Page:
Aquaculture production has overtaken fishing, says UN report

Fish farmer in Asia (photo: FAO/Saikat Mojumder)

Global aquaculture has overtaken traditional catch fishing for the first time, says a new report from the UN Food and Agricultural Organisation (FAO).

The FAO State of World Aquaculture and Fisheries Report 2024 (also known as SOFIA) said fish and marine plant farming in all its forms hit 139.9 million tonnes of which 94.4 million tonnes were aquatic animals (i.e. fish) – the equivalent of 51% of the total aquatic animal production.

The remainder – more than 37 million tonnes – was largely made up of seaweed and algae.

FAO Director-General Qu Dongyu said: “FAO welcomes the significant achievements thus far, but further transformative and adaptive actions are needed to strengthen the efficiency, inclusiveness, resilience and sustainability of aquatic food systems and consolidate their role in addressing food insecurity, poverty alleviation and sustainable governance.”

FAO Assistant Director-General, Manuel Barange added: “These numbers demonstrate the potential for aquaculture to feed the growing world population,

“It’s been the fastest growing food production system (in the world) for the last five decades.”

Unsurprisingly, most of the countries recording the biggest output, apart from three, were in Asia. The top 10 producers were: China, Indonesia, India, Vietnam, Bangladesh, the Philippines, South Korea, Norway, Egypt and Chile. They accounted for almost 90% of all aquaculture production, and FAO said it was important to develop the industry elsewhere, especially in Africa, which is currently a net importer of fish.

The second largest region was Latin America and the Caribbean, but it was some way behind Asia.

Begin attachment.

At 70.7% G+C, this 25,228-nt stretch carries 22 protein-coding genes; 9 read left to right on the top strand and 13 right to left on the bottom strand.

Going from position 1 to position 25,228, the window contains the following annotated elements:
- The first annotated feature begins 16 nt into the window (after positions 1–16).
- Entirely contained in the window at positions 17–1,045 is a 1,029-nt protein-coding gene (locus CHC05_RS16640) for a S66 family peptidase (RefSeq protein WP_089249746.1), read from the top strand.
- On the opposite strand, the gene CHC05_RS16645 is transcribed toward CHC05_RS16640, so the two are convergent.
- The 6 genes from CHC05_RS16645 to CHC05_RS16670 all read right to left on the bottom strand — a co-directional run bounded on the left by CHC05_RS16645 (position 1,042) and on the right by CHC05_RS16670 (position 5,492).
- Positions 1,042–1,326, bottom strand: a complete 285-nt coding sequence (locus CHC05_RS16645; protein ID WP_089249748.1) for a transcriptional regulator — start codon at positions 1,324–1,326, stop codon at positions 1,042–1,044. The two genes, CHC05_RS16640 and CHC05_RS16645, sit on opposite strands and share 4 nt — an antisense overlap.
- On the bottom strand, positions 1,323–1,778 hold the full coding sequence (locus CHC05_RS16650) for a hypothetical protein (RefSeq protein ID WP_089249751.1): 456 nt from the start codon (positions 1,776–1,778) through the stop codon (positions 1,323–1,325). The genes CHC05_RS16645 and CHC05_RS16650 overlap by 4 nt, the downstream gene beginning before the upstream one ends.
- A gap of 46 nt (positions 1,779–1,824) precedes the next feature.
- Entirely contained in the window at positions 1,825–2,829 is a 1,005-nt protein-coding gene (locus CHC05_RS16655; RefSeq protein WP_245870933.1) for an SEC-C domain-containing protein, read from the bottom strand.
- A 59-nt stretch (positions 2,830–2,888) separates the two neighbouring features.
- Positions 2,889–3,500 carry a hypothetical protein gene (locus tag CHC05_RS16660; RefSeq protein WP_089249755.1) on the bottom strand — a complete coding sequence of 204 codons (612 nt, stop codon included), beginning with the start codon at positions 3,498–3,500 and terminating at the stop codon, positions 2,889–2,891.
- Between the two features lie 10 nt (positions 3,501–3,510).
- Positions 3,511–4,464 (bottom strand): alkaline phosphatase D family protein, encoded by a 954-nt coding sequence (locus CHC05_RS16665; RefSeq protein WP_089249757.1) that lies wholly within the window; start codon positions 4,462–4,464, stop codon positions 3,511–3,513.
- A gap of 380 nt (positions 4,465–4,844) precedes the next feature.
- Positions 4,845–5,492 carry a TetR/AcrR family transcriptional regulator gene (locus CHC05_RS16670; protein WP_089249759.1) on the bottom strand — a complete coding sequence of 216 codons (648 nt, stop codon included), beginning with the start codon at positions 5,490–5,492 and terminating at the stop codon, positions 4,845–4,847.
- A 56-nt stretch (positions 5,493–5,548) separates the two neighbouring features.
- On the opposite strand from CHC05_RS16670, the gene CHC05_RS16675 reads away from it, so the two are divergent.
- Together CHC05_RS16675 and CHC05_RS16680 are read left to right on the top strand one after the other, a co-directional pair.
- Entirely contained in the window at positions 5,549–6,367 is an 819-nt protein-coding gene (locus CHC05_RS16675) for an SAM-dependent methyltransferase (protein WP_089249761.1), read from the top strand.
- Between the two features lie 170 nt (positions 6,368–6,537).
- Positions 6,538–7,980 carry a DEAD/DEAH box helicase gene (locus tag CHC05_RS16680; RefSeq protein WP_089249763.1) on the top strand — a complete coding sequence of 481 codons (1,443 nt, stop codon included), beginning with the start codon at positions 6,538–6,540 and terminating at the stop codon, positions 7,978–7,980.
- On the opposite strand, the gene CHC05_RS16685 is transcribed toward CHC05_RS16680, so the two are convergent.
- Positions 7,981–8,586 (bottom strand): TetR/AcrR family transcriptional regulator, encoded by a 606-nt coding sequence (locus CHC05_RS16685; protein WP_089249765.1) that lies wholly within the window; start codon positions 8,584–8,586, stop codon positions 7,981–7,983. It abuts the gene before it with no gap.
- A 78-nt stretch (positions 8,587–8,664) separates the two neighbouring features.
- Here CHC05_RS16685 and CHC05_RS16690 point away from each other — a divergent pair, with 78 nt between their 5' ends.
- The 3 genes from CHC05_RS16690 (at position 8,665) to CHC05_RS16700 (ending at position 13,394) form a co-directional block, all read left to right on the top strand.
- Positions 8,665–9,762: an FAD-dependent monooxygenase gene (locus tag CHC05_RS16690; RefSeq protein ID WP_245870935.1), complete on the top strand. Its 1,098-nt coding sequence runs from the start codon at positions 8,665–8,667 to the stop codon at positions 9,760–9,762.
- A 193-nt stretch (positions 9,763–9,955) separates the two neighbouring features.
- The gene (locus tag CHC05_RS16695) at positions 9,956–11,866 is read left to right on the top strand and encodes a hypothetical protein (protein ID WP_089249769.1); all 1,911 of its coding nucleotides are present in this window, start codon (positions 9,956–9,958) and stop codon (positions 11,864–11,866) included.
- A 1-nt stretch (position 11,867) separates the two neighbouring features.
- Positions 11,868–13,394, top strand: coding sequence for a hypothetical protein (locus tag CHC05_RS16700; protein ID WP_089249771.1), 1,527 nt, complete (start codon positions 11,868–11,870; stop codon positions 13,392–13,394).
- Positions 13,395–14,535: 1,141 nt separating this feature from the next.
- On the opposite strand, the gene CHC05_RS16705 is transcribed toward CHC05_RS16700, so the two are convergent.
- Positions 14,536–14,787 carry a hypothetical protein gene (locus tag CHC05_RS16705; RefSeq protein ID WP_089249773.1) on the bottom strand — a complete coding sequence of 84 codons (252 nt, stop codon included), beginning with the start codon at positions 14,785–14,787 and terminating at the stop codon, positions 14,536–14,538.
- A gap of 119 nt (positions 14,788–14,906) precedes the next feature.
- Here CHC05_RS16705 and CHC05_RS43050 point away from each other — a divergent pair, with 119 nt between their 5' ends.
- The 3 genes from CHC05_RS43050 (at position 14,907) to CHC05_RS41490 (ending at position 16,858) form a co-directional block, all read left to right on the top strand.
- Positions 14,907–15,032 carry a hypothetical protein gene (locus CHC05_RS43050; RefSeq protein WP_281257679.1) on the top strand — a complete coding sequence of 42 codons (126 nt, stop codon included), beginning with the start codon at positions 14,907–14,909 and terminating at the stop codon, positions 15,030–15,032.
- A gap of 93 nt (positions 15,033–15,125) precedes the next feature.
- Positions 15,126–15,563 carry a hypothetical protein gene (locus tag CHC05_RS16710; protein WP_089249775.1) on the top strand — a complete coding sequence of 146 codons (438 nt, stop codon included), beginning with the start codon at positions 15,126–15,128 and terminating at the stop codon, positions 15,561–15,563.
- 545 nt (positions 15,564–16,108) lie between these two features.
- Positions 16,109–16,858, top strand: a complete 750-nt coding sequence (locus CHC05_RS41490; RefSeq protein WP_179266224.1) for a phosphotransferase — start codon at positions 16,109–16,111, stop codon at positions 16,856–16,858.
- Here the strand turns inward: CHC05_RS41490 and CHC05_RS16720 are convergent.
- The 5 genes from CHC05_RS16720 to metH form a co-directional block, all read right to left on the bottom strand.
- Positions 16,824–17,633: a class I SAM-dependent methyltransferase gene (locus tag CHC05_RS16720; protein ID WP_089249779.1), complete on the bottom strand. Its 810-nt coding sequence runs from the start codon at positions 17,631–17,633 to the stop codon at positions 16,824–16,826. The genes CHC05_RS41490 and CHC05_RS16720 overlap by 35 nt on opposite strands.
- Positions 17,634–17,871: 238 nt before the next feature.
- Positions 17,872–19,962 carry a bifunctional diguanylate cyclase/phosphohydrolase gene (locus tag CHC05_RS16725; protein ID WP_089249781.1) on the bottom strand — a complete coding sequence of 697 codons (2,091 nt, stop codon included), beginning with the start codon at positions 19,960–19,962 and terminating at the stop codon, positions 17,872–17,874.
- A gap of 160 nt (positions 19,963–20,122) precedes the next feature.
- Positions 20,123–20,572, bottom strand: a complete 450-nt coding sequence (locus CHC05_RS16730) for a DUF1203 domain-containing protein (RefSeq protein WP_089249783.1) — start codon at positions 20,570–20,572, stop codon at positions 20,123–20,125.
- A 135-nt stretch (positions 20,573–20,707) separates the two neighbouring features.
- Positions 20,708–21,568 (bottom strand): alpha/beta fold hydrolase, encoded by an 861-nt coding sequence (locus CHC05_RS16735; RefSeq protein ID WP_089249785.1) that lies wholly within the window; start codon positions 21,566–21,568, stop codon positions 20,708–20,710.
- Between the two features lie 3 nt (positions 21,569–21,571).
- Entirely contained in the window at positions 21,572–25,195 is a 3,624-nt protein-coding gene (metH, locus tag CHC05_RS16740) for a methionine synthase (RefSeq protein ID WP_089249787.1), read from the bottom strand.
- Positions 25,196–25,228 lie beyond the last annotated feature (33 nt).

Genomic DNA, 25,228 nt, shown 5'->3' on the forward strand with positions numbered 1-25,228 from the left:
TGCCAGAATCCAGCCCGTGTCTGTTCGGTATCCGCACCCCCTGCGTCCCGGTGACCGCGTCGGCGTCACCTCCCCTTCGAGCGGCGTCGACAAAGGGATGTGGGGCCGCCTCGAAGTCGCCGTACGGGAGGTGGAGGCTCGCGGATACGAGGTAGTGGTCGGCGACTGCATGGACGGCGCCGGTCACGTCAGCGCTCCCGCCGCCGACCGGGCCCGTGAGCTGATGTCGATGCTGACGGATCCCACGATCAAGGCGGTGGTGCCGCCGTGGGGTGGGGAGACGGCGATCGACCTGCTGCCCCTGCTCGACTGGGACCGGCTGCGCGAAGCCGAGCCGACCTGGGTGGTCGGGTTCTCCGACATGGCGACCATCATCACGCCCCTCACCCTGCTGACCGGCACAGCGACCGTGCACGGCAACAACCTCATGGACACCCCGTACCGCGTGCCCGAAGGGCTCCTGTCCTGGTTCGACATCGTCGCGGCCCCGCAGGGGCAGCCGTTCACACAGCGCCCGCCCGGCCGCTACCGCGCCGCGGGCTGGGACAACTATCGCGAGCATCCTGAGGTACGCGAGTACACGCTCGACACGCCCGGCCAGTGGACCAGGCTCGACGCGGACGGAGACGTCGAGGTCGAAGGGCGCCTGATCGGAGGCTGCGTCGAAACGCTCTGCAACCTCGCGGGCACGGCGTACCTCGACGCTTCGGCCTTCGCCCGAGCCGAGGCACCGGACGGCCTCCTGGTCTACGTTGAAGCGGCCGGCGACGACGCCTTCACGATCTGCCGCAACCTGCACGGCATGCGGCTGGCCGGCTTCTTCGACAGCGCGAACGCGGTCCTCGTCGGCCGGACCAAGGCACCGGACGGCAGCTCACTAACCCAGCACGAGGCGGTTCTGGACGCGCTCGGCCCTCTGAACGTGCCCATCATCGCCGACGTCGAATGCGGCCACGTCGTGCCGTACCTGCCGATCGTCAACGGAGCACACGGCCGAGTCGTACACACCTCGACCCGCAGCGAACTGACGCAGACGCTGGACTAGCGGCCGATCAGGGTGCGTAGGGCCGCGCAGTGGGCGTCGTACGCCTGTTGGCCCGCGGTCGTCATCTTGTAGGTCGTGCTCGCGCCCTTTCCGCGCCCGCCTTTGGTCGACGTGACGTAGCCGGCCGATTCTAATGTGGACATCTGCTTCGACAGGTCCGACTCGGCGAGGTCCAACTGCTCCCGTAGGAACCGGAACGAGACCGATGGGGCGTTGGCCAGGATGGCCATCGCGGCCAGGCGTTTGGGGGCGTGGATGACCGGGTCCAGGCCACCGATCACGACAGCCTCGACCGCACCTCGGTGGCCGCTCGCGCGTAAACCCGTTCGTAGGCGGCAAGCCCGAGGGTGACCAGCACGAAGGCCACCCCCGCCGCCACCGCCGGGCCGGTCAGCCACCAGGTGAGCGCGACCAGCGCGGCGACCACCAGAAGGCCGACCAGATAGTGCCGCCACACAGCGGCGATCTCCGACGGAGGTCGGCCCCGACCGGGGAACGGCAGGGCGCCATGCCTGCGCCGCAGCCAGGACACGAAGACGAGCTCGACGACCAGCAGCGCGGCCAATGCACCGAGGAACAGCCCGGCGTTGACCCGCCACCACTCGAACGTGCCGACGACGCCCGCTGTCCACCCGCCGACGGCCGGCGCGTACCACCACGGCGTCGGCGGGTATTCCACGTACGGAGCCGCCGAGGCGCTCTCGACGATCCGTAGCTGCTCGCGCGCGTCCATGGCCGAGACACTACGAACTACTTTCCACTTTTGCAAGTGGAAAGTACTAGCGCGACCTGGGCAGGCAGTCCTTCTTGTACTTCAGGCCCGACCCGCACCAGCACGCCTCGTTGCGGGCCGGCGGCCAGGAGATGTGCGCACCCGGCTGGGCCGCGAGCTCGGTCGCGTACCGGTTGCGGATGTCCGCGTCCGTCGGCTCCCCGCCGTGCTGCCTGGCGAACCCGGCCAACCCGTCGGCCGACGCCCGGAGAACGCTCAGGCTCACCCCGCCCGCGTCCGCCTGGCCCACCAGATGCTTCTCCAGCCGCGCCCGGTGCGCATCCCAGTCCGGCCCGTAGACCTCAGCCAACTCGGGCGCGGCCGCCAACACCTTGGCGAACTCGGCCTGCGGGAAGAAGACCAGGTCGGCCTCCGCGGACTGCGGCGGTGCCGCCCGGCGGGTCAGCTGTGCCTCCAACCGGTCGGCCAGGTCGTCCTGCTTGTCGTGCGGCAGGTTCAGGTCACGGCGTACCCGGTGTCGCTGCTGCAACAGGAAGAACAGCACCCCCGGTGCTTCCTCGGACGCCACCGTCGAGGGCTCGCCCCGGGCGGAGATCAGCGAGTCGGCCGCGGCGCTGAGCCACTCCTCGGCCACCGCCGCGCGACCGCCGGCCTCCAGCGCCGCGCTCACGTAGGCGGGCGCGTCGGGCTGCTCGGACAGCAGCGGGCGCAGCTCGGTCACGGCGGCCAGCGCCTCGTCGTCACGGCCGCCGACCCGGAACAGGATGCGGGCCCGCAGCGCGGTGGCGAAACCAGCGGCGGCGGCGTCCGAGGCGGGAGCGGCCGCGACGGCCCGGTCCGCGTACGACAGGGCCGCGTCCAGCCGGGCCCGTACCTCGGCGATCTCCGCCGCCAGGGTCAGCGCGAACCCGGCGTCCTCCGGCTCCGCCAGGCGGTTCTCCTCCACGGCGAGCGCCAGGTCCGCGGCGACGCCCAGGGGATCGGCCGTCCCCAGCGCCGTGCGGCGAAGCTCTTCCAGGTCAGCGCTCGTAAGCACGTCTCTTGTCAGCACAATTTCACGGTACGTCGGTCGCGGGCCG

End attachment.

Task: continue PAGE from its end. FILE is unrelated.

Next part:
The report states that supporting further consumption from sustainable sources in the region is crucial to foster healthy diets and improve nutrition worldwide.

It stresses that aquatic animal foods provide high-quality proteins – 15% of animal proteins and 6% of total proteins worldwide – and key nutrients including omega-3 fatty acids, minerals, and vitamins.

In 2021, they contributed at least 20% of the per capita protein supply from all animal sources to 3.2 billion people worldwide.

The UN report also says that in addition to nutrition and food security, fisheries and aquaculture are an important source of livelihoods.

According to the latest data, an estimated 61.8 million people were employed in the primary sector of fisheries and aquaculture in 2022, down from 62.8 million in 2020.

Aquaculture grows, but fears over African shortfall

Aquatic animal production is expected to increase by 10% by 2032 to reach 205 million tonnes. Aquaculture expansion and capture fisheries recovery will account for this rise.

SOFIA projects that apparent consumption will increase by 12% to supply on average 21.3 kg per capita in 2032. Rising incomes and urbanisation, improvements in post-harvest practices and distribution and dietary trends are expected to drive most of this increase.

However, the report warns, per capita apparent consumption in Africa will continue to decrease, as production projections may not keep up with population growth. This is especially alarming for sub-Saharan Africa where many countries are dependent on aquatic foods to meet their nutritional needs, particularly animal proteins and micronutrients.

The report also presents a scenario showing the potential implications of population dynamics on the supply of aquatic animal food up to 2050. Due to the rising global population, to maintain through to 2050 apparent consumption of aquatic animal foods at the 2022 estimated level of 20.7 kg per capita would require an increase in the total aquatic animal food supply of 36 million tonnes, a rise of 22%.

This, the FAO said, highlights the need to accelerate “Blue Transformation” priority actions in a world where aquatic foods play a more significant role in ending hunger, malnutrition and poverty.

Tilapia, a staple fish for many African nations



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